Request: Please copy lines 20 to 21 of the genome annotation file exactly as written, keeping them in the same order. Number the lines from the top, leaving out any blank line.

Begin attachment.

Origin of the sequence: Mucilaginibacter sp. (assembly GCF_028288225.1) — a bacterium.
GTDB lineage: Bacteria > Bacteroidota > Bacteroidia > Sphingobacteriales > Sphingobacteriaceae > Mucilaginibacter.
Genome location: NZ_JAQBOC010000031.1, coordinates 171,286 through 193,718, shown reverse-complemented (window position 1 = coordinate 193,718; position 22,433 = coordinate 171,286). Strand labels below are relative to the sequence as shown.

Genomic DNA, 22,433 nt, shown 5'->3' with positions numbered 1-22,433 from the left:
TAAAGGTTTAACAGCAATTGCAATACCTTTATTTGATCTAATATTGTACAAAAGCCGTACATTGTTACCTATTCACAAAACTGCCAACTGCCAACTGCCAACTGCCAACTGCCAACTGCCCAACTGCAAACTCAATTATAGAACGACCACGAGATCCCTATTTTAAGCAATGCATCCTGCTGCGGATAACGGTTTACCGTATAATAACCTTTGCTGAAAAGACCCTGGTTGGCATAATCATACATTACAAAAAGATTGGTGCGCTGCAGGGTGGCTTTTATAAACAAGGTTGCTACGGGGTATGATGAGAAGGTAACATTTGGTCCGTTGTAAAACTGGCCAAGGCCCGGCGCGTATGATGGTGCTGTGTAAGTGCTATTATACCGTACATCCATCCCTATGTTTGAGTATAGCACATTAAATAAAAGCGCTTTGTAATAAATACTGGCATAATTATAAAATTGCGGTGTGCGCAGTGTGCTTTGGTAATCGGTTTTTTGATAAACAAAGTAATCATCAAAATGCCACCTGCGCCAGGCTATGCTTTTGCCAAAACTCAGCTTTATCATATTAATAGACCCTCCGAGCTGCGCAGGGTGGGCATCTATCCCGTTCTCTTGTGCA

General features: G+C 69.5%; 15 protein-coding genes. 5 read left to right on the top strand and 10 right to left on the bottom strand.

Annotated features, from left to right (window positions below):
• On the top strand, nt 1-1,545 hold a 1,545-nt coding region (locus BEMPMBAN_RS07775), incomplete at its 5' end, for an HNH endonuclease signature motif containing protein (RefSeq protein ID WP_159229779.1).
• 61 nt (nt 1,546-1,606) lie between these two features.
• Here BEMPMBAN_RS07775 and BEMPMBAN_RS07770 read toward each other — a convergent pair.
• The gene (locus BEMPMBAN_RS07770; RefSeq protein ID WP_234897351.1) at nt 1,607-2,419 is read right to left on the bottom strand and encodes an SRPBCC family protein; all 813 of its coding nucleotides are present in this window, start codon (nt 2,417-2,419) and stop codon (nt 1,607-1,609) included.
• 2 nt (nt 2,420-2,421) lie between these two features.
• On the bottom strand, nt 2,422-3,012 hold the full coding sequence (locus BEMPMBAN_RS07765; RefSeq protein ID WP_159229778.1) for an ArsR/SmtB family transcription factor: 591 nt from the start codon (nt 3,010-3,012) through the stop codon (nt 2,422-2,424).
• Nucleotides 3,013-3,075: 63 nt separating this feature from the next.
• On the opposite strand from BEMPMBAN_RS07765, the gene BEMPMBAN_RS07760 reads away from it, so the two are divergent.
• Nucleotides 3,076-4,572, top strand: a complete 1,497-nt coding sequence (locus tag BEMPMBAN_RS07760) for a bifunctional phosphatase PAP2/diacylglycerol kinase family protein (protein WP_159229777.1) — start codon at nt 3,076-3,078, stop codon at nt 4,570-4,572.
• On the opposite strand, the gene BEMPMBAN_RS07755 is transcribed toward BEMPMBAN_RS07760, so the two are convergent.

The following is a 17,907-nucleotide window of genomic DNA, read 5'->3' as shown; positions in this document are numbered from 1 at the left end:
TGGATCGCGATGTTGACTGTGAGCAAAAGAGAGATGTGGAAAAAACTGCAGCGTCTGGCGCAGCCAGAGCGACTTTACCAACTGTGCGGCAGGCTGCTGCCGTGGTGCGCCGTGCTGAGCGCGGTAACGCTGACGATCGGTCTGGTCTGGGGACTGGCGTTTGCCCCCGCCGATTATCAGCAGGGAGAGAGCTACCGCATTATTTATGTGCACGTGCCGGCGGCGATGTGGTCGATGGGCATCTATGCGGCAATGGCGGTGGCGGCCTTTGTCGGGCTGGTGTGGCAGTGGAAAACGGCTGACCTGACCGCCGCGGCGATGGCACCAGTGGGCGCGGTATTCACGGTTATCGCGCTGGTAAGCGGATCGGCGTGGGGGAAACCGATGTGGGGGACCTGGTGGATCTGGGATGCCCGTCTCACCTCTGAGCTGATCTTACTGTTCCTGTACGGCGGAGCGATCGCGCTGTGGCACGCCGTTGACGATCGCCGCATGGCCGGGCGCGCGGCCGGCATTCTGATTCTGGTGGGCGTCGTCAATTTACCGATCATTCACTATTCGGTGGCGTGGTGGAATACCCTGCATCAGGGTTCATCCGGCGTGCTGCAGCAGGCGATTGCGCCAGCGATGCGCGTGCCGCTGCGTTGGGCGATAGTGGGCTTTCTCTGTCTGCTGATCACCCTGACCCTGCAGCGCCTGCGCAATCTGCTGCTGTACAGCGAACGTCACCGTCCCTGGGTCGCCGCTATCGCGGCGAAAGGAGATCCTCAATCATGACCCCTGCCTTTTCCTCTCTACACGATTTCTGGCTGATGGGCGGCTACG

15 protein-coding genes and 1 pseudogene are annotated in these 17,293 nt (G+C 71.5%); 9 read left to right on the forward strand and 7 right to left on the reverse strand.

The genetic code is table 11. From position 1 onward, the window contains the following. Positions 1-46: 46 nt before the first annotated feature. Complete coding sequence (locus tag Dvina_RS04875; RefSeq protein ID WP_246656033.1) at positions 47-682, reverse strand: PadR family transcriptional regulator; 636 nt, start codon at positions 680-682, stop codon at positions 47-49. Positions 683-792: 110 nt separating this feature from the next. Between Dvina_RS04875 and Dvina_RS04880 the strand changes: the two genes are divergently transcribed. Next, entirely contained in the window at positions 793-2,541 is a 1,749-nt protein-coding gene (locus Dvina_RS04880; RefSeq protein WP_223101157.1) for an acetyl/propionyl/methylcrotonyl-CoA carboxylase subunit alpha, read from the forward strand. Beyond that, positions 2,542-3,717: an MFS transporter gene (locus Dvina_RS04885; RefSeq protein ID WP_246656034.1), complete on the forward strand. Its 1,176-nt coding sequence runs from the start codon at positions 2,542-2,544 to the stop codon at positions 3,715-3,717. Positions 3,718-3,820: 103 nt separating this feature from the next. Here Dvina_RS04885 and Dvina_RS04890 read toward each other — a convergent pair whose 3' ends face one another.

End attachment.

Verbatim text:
15 protein-coding genes and 1 pseudogene are annotated in these 17,293 nt (G+C 71.5%); 9 read left to right on the forward strand and 7 right to left on the reverse strand.

The genetic code is table 11. From position 1 onward, the window contains the following. Positions 1-46: 46 nt before the first annotated feature. Complete coding sequence (locus tag Dvina_RS04875; RefSeq protein ID WP_246656033.1) at positions 47-682, reverse strand: PadR family transcriptional regulator; 636 nt, start codon at positions 680-682, stop codon at positions 47-49. Positions 683-792: 110 nt separating this feature from the next. Between Dvina_RS04875 and Dvina_RS04880 the strand changes: the two genes are divergently transcribed. Next, entirely contained in the window at positions 793-2,541 is a 1,749-nt protein-coding gene (locus Dvina_RS04880; RefSeq protein WP_223101157.1) for an acetyl/propionyl/methylcrotonyl-CoA carboxylase subunit alpha, read from the forward strand. Beyond that, positions 2,542-3,717: an MFS transporter gene (locus Dvina_RS04885; RefSeq protein ID WP_246656034.1), complete on the forward strand. Its 1,176-nt coding sequence runs from the start codon at positions 2,542-2,544 to the stop codon at positions 3,715-3,717. Positions 3,718-3,820: 103 nt separating this feature from the next. Here Dvina_RS04885 and Dvina_RS04890 read toward each other — a convergent pair whose 3' ends face one another.